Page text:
Winnebago has an O-Metrix score of 4.94, while it returned -20.9% in the last twelve months. Target price implies a 25.7% upside potential, and it is trading 55.30% lower than its 52-week high. Earnings increased by 112.98% this year. P/S is 0.4, and debt-to equity ratio is 0.0, both of which are way better than their industry averages. Winnebago has zero debts for the last five quarters. Insider transactions have increased by 86.53% in the last six months, and institutions own 99.70% of the stock.
On the other hand, earnings decreased by 80.09% this quarter. SMA50 and SMA200 are -10.06% and -38.06%, respectively. Operating margin is 3.0%, and ROE is 13.1%, both of which are below their industry averages. 3 out of 4 analysts covering the company recommend holding. My opinion is the same. Hold if you own it, but do not buy.
Tesla Motors recently hired four vice presidents to expand its production. The company shows a trailing P/E ratio of -11.8, and a forward P/E ratio of -14.3, as of the Sep 1 close. Estimated annual EPS growth for the next five years is 20.0%. Tesla offers no dividend yield.
The company had an EPS growth of 61.67% this year, and 88.04% this quarter. Institutional transactions have increased by 22.69% in the last three months. Target price is $36.38, indicating a 51.5% upside movement potential. The stock is currently trading 34.10% lower than its 52-week high, while it returned 13.9% in a year. Debt-to equity ratio is 0.4, way better than the industry average of 2.3.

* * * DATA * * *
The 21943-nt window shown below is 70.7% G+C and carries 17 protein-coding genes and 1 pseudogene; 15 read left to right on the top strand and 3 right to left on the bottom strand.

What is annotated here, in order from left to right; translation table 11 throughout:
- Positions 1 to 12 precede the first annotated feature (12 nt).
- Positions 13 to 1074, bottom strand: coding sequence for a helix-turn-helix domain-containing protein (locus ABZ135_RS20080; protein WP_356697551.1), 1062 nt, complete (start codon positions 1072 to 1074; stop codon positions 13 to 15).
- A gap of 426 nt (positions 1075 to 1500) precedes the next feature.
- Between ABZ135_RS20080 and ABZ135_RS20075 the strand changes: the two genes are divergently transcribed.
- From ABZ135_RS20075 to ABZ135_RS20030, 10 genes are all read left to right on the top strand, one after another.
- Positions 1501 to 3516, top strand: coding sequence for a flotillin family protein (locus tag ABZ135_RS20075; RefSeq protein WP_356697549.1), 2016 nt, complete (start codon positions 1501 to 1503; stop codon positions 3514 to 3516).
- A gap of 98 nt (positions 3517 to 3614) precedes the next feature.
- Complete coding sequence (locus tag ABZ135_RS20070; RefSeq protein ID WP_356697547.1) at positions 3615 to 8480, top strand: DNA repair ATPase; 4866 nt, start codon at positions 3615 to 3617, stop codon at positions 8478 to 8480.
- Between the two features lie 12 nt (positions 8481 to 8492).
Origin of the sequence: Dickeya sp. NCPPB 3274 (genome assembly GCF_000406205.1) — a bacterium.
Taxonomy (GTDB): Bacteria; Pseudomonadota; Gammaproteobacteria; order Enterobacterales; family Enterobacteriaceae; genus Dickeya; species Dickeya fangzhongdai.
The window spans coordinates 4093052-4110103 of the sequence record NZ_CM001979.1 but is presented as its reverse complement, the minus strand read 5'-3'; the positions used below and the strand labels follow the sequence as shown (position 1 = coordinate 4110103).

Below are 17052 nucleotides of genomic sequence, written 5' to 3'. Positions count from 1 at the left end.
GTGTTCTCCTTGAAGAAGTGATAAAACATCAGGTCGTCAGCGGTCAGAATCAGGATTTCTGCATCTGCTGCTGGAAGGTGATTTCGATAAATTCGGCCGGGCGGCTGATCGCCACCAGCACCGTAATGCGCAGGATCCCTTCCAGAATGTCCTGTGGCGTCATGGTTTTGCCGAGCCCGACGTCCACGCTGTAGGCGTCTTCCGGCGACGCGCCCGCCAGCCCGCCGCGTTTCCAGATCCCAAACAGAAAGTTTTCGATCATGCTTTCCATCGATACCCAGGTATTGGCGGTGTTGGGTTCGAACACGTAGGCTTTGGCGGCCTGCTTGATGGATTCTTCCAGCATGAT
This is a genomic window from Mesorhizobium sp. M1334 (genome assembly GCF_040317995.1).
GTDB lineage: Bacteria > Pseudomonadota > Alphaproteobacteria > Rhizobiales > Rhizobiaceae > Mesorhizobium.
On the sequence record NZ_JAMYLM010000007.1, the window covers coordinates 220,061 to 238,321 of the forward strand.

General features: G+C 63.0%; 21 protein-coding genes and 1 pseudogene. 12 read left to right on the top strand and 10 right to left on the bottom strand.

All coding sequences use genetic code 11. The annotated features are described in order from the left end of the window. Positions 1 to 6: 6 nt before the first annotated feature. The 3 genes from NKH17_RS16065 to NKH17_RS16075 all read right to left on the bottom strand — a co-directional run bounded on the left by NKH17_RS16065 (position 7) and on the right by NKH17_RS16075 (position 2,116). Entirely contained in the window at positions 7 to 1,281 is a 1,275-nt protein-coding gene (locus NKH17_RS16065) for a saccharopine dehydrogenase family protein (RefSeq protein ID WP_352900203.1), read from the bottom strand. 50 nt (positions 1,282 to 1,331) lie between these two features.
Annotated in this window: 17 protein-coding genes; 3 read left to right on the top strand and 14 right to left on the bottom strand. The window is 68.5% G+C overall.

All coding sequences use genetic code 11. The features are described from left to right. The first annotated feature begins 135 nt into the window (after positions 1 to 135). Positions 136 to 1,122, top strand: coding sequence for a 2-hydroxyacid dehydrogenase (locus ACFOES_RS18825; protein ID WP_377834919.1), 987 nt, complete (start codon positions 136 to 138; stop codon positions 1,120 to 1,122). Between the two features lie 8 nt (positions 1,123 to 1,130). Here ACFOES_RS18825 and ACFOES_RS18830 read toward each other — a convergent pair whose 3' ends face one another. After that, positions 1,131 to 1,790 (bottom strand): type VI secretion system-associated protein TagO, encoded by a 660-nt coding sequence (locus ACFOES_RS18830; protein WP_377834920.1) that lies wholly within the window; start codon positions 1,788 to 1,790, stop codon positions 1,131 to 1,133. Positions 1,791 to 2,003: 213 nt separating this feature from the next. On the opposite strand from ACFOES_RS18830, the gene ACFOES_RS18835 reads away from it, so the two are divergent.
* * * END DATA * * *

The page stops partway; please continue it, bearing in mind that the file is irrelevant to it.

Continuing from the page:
On the other hand, the stock recently multiple-bottomed. P/B (7.2), P/S (13.1), and operating margin (-111.9%) are hopeless red flags. ROA and ROI are -48.89% and -176.60%, respectively. Debt-to assets ratio is totally unstable. While SMA50 is -10.09%, SMA200 is -10.32%. Moreover, the stock is highly volatile. I see no reason to have any relations with Tesla Motors for the time being. Besides there are other companies, such as Coda Automotive which plans to offer what exactly is offered by Tesla, for a much lower price.
Find more information on O-Metrix Grading System here.
Disclosure: I have no positions in any stocks mentioned, and no plans to initiate any positions within the next 72 hours.